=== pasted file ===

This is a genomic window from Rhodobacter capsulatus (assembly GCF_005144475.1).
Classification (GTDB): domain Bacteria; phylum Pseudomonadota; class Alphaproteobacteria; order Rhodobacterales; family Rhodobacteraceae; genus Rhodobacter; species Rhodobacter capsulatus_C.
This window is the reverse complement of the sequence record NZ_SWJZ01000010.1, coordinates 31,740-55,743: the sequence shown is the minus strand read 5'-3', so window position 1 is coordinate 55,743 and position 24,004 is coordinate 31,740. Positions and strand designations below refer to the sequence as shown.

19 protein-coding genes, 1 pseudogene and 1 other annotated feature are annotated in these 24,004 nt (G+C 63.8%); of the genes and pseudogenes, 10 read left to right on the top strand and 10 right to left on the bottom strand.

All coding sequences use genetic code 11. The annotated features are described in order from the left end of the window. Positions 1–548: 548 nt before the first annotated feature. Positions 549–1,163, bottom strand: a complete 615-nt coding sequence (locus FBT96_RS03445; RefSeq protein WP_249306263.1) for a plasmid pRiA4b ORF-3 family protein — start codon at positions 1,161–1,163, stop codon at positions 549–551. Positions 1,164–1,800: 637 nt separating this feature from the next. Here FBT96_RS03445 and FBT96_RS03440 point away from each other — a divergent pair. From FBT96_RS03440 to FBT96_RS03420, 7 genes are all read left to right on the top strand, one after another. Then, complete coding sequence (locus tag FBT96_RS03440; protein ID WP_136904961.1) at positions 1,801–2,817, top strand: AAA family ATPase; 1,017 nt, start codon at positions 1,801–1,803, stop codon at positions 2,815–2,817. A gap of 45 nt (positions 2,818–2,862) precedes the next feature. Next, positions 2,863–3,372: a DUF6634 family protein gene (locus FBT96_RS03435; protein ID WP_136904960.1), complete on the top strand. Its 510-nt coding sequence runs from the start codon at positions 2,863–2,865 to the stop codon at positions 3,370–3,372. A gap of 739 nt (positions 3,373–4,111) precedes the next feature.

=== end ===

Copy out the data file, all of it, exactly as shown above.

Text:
This is a genomic window from Rhodobacter capsulatus (assembly GCF_005144475.1).
Classification (GTDB): domain Bacteria; phylum Pseudomonadota; class Alphaproteobacteria; order Rhodobacterales; family Rhodobacteraceae; genus Rhodobacter; species Rhodobacter capsulatus_C.
This window is the reverse complement of the sequence record NZ_SWJZ01000010.1, coordinates 31,740-55,743: the sequence shown is the minus strand read 5'-3', so window position 1 is coordinate 55,743 and position 24,004 is coordinate 31,740. Positions and strand designations below refer to the sequence as shown.

19 protein-coding genes, 1 pseudogene and 1 other annotated feature are annotated in these 24,004 nt (G+C 63.8%); of the genes and pseudogenes, 10 read left to right on the top strand and 10 right to left on the bottom strand.

All coding sequences use genetic code 11. The annotated features are described in order from the left end of the window. Positions 1–548: 548 nt before the first annotated feature. Positions 549–1,163, bottom strand: a complete 615-nt coding sequence (locus FBT96_RS03445; RefSeq protein WP_249306263.1) for a plasmid pRiA4b ORF-3 family protein — start codon at positions 1,161–1,163, stop codon at positions 549–551. Positions 1,164–1,800: 637 nt separating this feature from the next. Here FBT96_RS03445 and FBT96_RS03440 point away from each other — a divergent pair. From FBT96_RS03440 to FBT96_RS03420, 7 genes are all read left to right on the top strand, one after another. Then, complete coding sequence (locus tag FBT96_RS03440; protein ID WP_136904961.1) at positions 1,801–2,817, top strand: AAA family ATPase; 1,017 nt, start codon at positions 1,801–1,803, stop codon at positions 2,815–2,817. A gap of 45 nt (positions 2,818–2,862) precedes the next feature. Next, positions 2,863–3,372: a DUF6634 family protein gene (locus FBT96_RS03435; protein ID WP_136904960.1), complete on the top strand. Its 510-nt coding sequence runs from the start codon at positions 2,863–2,865 to the stop codon at positions 3,370–3,372. A gap of 739 nt (positions 3,373–4,111) precedes the next feature.